Supported by National Institute of Mental Health Grant MH19071.
Quantification of Sleepiness: A New Approach
Version of Record online: 30 JAN 2007
Volume 10, Issue 4, pages 431–436, July 1973
How to Cite
Hoddes, E., Zarcone, V., Smythe, H., Phillips, R. and Dement, W. C. (1973), Quantification of Sleepiness: A New Approach. Psychophysiology, 10: 431–436. doi: 10.1111/j.1469-8986.1973.tb00801.x
- Issue online: 30 JAN 2007
- Version of Record online: 30 JAN 2007
- Rating scale;
- Performance testing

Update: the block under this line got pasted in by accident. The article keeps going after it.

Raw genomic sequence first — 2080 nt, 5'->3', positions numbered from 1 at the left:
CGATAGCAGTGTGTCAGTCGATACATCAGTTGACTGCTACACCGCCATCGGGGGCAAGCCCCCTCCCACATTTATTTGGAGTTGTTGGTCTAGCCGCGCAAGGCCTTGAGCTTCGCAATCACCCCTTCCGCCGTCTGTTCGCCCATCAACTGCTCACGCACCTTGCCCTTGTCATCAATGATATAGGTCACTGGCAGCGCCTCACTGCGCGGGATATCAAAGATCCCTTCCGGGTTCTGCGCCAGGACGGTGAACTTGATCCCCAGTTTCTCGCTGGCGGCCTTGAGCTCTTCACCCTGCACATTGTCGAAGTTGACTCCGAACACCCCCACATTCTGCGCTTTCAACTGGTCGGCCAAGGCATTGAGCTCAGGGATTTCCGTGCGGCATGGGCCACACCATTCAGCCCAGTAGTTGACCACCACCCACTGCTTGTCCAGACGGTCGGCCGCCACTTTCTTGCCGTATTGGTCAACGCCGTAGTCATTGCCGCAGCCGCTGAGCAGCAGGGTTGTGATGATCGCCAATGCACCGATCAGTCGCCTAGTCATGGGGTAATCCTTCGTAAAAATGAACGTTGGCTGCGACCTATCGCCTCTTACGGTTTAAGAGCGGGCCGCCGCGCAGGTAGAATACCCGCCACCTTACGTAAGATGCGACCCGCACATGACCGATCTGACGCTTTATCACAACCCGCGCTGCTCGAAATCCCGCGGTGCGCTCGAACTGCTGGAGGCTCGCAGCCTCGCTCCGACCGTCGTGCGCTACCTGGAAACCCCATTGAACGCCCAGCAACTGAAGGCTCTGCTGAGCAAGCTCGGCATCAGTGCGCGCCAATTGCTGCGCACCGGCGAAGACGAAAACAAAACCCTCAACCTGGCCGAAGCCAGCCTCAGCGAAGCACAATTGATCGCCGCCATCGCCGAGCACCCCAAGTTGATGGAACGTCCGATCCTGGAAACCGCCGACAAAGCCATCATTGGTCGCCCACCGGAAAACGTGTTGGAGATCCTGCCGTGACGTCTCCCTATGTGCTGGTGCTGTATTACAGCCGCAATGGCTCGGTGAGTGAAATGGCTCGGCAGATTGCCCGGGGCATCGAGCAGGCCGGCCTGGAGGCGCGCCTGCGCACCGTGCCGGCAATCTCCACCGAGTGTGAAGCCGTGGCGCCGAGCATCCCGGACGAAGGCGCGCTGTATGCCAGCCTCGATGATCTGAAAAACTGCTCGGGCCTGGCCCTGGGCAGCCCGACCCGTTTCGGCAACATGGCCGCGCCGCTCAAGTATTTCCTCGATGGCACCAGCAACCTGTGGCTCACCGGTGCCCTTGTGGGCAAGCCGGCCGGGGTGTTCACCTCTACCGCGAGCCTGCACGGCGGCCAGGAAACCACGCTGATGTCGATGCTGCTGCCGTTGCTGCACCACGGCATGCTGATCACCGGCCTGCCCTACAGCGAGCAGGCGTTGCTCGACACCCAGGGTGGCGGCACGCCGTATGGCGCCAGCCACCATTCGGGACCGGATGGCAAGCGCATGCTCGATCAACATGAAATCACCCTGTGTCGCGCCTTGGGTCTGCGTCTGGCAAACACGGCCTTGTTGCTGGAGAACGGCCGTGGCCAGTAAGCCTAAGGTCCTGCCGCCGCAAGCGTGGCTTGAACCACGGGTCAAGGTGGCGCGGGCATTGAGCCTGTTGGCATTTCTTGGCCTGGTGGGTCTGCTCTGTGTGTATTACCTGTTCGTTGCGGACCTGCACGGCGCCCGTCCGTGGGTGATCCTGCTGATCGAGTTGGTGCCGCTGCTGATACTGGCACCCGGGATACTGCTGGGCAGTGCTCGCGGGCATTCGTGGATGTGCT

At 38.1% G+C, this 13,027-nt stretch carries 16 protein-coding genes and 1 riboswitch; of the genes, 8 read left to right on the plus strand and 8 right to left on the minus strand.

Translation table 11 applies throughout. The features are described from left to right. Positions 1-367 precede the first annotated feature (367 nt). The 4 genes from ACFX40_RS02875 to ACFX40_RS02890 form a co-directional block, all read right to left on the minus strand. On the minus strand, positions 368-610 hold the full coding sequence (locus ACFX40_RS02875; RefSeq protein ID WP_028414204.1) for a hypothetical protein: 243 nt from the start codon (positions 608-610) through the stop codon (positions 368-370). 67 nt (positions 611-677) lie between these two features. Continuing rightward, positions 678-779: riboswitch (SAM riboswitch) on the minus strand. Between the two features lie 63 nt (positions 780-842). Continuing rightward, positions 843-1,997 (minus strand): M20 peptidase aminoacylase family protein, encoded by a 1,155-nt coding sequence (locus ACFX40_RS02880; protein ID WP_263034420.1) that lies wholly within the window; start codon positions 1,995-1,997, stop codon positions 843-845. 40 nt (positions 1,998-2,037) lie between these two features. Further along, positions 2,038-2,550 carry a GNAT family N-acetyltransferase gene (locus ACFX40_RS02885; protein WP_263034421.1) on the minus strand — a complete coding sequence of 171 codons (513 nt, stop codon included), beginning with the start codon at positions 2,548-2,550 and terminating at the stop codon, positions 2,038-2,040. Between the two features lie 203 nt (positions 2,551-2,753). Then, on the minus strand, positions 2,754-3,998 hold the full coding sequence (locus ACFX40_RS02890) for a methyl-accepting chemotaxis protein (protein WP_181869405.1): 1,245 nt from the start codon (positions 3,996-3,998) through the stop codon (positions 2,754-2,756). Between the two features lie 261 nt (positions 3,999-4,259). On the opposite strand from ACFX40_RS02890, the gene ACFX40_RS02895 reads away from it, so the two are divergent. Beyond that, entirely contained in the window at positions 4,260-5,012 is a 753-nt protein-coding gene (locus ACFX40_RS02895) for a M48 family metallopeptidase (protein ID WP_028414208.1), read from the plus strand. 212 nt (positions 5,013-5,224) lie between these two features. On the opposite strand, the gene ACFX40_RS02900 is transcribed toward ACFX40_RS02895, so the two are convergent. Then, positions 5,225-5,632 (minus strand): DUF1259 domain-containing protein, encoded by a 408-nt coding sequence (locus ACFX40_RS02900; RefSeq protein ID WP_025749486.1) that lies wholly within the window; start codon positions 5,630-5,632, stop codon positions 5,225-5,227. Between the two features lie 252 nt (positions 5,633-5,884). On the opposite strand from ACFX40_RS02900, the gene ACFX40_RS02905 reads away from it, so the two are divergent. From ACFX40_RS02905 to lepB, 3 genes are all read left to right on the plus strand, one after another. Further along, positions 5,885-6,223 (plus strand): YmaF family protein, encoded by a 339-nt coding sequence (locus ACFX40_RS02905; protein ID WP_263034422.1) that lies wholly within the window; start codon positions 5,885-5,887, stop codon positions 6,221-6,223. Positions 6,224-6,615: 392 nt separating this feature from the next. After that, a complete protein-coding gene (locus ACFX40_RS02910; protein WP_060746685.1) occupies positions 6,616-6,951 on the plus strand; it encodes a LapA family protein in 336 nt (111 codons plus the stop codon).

The Stanford Sleepiness Scale (SSS) is a self-rating scale which is used to quantify progressive steps in sleepiness. The present study investigated whether the SSS cross-validates with performance on mental tasks and whether the SSS demonstrates changes in sleepiness with sleep loss. Five college student Ss were given a brief test of memory and the Wilkinson Addition Test in 2 test sessions and The Wilkinson Vigilance Test in 2 other sessions spaced throughout a 16-hr day for 6 days. Ss made SSS ratings every 15 min during their waking activities. On night 4, Ss underwent all night sleep deprivation. On all other nights, Ss were allowed only 8 hrs in bed. Mean SSS ratings correlated r= .68 with performance on the Wilkinson Tests. Discrete SSS ratings correlated r= .47 with performance on the memory test. Moreover, mean baseline SSS ratings were found to be significantly lower than corresponding ratings of the deprivation period.